3 Reasons to Join a Professional Group

At the end of the year, it seemed like all I was doing was paying dues. I belong to several groups and membership expired on Dec. 31. As someone who has served as the membership director, I know how wonderful it is to see all of the renewals come in before the year ends.

I know that I have to pay my dues at the end of the year. I set money aside throughout the year, knowing that with the holidays I may run short of expendable cash. This way I’m ready.

I didn’t hesitate in paying my dues because of the value of the organizations.

My mystery writers group (Sisters in Crime Central Virginia) provides me with hope and confidence. Most of the members are published authors, some of whom have made the best-seller list. All of them have offered tips and encouragement as I work on mine at my own pace. Hearing their stories gives me confidence and hope that one day my book will appear in print and reside on a shelf or an electronic device.

zen-rockMy coaching group (International Coaching Federation Virginia) is helping me to learn and develop skills. I’ve been informally coaching for years, and decided I wanted to formalize the process. I attend monthly meetings and learn from successful coaches. I’ve learned about imagery, mindfulness and credentialing. Last year I created my own coaching page so individuals can secure my services.

My communications groups (VPC, NFPW) have provided me with hope, confidence and new skills. They also have provided me with leadership opportunities. I have served as president of both my state affiliate and the national organization. I’ve led a strategic planning workshop for NFPW with another member.

As an added benefit, I have found that in all of these groups there are several individuals who also offer friendship. That’s a nice bonus.

Many more reasons exist for joining a professional group. I am interested in hearing from you about what groups you belong to and why. If you are willing to share, please post your reply in the comment section.

 

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Writing a novel draft by draft

Tweet: Writing a novel, draft by draft, will help you write better. Each draft focuses on one area of writing. http://ctt.ec/2P6na+

You can fix garbage but you can’t fix a blank page.

That was the advice of Mary Burton at a recent writing workshop sponsored by the Virginia Romance Writers with Sisters in Crime.

She should know given that this year she will write four novels. Burton is a USA Today bestselling author, who has written 23 novels.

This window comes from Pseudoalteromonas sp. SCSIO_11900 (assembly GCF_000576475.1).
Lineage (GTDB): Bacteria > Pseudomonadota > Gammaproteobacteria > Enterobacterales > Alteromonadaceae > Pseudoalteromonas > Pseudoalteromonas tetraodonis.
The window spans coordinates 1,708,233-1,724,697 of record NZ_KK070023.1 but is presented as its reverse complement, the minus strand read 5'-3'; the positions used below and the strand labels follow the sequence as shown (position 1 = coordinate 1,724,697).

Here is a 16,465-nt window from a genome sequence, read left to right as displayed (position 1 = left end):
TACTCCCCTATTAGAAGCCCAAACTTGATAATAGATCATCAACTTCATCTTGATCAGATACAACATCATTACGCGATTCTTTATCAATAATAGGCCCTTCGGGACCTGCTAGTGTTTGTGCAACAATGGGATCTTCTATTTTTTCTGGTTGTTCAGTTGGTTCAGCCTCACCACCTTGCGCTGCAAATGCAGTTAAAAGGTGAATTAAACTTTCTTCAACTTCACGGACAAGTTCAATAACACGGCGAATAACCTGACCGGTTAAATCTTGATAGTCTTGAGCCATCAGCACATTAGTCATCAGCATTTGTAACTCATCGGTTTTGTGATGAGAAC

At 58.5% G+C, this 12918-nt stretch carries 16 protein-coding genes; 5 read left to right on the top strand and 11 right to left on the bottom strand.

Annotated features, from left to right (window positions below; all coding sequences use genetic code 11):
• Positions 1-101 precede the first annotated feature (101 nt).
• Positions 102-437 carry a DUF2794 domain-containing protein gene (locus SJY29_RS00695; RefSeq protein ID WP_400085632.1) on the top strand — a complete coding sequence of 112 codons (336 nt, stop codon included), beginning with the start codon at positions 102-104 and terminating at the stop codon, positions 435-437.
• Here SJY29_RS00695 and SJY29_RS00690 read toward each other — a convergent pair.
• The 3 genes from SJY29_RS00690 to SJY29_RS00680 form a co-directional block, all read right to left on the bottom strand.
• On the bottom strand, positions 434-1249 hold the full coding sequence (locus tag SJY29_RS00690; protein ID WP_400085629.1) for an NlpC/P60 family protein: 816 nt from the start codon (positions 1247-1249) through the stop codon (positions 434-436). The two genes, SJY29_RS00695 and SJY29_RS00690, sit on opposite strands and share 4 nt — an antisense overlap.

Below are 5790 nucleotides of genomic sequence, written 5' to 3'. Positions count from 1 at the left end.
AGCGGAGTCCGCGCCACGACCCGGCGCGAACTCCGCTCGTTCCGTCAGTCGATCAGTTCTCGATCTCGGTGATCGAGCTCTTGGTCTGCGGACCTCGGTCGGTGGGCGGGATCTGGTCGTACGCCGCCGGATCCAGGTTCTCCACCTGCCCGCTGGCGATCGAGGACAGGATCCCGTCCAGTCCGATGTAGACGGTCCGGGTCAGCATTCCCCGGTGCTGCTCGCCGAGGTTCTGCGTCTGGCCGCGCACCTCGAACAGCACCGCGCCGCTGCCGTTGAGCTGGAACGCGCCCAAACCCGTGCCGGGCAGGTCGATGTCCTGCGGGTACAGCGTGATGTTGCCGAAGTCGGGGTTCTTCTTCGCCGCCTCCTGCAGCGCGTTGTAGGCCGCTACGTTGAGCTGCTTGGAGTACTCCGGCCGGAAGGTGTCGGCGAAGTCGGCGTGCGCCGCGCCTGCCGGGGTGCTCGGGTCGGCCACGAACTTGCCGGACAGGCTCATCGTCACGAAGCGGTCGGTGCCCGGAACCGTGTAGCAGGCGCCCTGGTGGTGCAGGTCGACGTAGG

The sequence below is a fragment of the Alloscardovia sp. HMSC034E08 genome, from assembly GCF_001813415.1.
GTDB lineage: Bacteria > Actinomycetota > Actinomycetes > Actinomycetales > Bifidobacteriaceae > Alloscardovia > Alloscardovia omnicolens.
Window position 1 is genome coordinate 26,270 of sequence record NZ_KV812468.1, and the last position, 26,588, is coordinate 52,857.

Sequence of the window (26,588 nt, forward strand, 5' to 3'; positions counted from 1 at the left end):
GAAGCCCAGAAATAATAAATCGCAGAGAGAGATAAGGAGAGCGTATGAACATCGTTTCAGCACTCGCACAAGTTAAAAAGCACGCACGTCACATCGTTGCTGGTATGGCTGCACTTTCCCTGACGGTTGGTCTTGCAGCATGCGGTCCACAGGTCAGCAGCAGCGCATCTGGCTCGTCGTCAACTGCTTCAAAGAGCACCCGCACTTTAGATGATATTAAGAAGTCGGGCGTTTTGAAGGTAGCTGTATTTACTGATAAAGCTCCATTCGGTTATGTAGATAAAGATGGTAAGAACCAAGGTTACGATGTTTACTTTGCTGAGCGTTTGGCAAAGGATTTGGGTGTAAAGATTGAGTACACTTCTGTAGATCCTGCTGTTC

When Burton first began writing, she would share a chapter with a critique group, but she quickly discovered for her that the stopping and starting process wasn’t conducive because she would lose the thread.

Now she simply plows through and writes a complete first draft, which she refers to as “sloppy copy.”

To ensure that she gets through the first draft, she writes daily goals on her calendar. Some days it might be to write 10 pages, other days 15. The point was that having goals made it real.

“There is nothing better than an external deadline,” she said.

During the sloppy copy phase she doesn’t edit. She does in subsequent drafts. Once the first draft is written, a subsequent draft will focus on structure, another on pacing, until she gets to what she calls “The Big Read.”

It’s at this point that she prints her novel on three-hole paper and puts it in a binder to read away from the computer. “Your job is not to be nice,” she said. “You have to be the editor.”

Each draft will lead to a rewrite and ultimately should lead to a novel that is published.

Sleuth or Writer, Websites Help Solve the Case

Whether you are writing a mystery or solving a case as a private investigator, you need to have some tools at hand to help with the investigation.

Meriah Lysistrata Crawford, a private investigator and owner of Rhino Investigations, has covered a wide array of cases ranging from background investigations to patent infringement,  and even a murder, but not marital infidelity. She also is a full-time assistant professor at Virginia Commonwealth University.

She shared some of her tools with the Central Virginia Chapter of Sisters in Crime.

Sherlock Holmes

Robert Downey Jr. as Sherlock Holmes investigates.

Wunderground.com provides historical weather, which is ideal if you need to know if the weather could have influenced the investigation.

Google maps help with setting the location or determining the ideal spot for a stake out. “You don’t want to get burned,” Meriah told the group. She explained that getting burned is when someone not only sees you but they know what you are doing.

The maps also provide you with information about a neighborhood. If Meriah sets a story in New Orleans she’ll use Google maps to look at houses in a neighborhood so she can better describe them. Google maps provide possible street names for setting the scene, too.

Another website she recommends is pipl.com, which offers a comprehensive people search on the Web. The site notes: “Unlike a typical search-engine, Pipl is designed to retrieve information from the deep web. Our robots are set to interact with searchable databases and extract facts, contact details and other relevant information from personal profiles, member directories, scientific publications, court records and numerous other deep-web sources.”

Meriah uses Facebook to access a lot of information. She said it’s not that difficult to get a stranger to friend you, which allows her to find out information depending on their privacy settings.

Facebook also is valuable as a writer because it’s a great way to promote yourself. “As a writer you put yourself out there,” Meriah said. “You tell people when you are at conferences. It’s such an amazing tool for interacting with your readers.”

Now that you have the clues, good luck solving the case.